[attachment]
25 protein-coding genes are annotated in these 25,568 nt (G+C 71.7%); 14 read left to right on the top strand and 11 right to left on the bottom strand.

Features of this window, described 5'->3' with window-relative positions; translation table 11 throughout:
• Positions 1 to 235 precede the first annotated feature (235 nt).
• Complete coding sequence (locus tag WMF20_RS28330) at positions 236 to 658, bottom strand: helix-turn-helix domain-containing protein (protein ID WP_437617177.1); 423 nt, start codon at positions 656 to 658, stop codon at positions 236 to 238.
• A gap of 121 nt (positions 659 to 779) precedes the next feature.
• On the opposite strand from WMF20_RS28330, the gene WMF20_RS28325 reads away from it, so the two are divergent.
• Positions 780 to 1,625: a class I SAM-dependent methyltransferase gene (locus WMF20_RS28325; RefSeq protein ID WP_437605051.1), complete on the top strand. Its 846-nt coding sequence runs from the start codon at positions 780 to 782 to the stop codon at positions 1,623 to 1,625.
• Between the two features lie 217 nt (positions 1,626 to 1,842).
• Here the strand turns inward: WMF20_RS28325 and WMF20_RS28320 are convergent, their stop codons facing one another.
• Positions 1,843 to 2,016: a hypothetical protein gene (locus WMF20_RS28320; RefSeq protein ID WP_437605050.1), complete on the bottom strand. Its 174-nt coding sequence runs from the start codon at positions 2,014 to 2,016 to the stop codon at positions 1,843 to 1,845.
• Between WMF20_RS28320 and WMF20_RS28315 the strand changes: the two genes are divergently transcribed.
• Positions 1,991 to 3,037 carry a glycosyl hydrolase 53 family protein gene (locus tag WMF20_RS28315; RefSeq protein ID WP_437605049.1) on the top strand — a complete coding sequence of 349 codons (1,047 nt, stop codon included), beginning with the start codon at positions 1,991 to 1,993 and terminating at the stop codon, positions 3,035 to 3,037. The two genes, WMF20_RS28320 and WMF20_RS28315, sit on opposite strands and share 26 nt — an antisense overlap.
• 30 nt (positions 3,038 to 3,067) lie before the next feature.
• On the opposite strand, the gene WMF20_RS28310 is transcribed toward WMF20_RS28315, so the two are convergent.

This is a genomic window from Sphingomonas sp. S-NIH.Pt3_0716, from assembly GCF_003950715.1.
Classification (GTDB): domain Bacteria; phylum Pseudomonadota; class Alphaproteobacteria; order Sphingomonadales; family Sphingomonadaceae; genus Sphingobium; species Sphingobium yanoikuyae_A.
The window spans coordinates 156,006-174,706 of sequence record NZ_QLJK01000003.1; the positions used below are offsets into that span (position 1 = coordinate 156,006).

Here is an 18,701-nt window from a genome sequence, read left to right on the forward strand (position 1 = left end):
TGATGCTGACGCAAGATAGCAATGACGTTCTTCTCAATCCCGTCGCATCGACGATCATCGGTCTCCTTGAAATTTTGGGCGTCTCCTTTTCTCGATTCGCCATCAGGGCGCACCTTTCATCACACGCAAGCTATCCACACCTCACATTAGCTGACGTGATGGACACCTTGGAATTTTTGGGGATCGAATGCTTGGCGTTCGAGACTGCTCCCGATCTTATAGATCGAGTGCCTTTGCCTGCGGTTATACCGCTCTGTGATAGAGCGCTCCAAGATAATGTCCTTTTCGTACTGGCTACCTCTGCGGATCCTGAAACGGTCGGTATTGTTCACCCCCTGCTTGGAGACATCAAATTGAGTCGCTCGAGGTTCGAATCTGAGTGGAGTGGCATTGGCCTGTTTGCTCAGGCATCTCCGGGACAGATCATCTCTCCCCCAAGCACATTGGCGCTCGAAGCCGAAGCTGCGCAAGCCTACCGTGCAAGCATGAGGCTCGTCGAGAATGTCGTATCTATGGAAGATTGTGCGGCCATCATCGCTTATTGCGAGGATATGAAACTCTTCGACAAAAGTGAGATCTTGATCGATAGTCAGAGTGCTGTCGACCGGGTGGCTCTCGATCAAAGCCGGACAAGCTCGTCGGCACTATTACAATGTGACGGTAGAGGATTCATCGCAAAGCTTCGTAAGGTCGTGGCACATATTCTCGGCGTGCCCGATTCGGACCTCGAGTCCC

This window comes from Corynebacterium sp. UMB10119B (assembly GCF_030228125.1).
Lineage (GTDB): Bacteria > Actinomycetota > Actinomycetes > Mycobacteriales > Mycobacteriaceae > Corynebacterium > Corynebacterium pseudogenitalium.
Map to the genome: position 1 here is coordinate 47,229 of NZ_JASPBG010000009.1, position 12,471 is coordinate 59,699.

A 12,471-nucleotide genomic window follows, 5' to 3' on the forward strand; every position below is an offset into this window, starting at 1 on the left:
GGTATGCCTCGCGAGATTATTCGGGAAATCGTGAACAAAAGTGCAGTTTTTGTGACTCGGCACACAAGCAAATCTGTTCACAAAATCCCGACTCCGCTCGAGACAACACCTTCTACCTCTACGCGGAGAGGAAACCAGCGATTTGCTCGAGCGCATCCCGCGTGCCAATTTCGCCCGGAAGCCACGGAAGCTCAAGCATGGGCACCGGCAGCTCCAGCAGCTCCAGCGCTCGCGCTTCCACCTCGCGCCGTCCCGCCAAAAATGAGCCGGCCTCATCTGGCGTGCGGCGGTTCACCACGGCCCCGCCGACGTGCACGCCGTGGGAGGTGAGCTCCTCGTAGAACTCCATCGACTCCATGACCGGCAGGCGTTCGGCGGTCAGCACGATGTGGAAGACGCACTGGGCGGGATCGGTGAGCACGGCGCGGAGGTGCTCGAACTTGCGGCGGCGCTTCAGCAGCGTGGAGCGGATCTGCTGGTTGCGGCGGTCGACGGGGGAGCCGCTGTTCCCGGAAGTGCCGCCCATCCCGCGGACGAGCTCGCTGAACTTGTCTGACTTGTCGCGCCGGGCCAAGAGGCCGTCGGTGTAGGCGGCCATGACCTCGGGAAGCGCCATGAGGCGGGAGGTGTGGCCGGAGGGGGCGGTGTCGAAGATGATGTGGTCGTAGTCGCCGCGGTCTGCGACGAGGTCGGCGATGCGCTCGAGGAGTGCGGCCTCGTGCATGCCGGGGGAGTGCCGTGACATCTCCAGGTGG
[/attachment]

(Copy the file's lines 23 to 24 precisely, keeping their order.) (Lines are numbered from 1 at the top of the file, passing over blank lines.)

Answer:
A 12,471-nucleotide genomic window follows, 5' to 3' on the forward strand; every position below is an offset into this window, starting at 1 on the left:
GGTATGCCTCGCGAGATTATTCGGGAAATCGTGAACAAAAGTGCAGTTTTTGTGACTCGGCACACAAGCAAATCTGTTCACAAAATCCCGACTCCGCTCGAGACAACACCTTCTACCTCTACGCGGAGAGGAAACCAGCGATTTGCTCGAGCGCATCCCGCGTGCCAATTTCGCCCGGAAGCCACGGAAGCTCAAGCATGGGCACCGGCAGCTCCAGCAGCTCCAGCGCTCGCGCTTCCACCTCGCGCCGTCCCGCCAAAAATGAGCCGGCCTCATCTGGCGTGCGGCGGTTCACCACGGCCCCGCCGACGTGCACGCCGTGGGAGGTGAGCTCCTCGTAGAACTCCATCGACTCCATGACCGGCAGGCGTTCGGCGGTCAGCACGATGTGGAAGACGCACTGGGCGGGATCGGTGAGCACGGCGCGGAGGTGCTCGAACTTGCGGCGGCGCTTCAGCAGCGTGGAGCGGATCTGCTGGTTGCGGCGGTCGACGGGGGAGCCGCTGTTCCCGGAAGTGCCGCCCATCCCGCGGACGAGCTCGCTGAACTTGTCTGACTTGTCGCGCCGGGCCAAGAGGCCGTCGGTGTAGGCGGCCATGACCTCGGGAAGCGCCATGAGGCGGGAGGTGTGGCCGGAGGGGGCGGTGTCGAAGATGATGTGGTCGTAGTCGCCGCGGTCTGCGACGAGGTCGGCGATGCGCTCGAGGAGTGCGGCCTCGTGCATGCCGGGGGAGTGCCGTGACATCTCCAGGTGG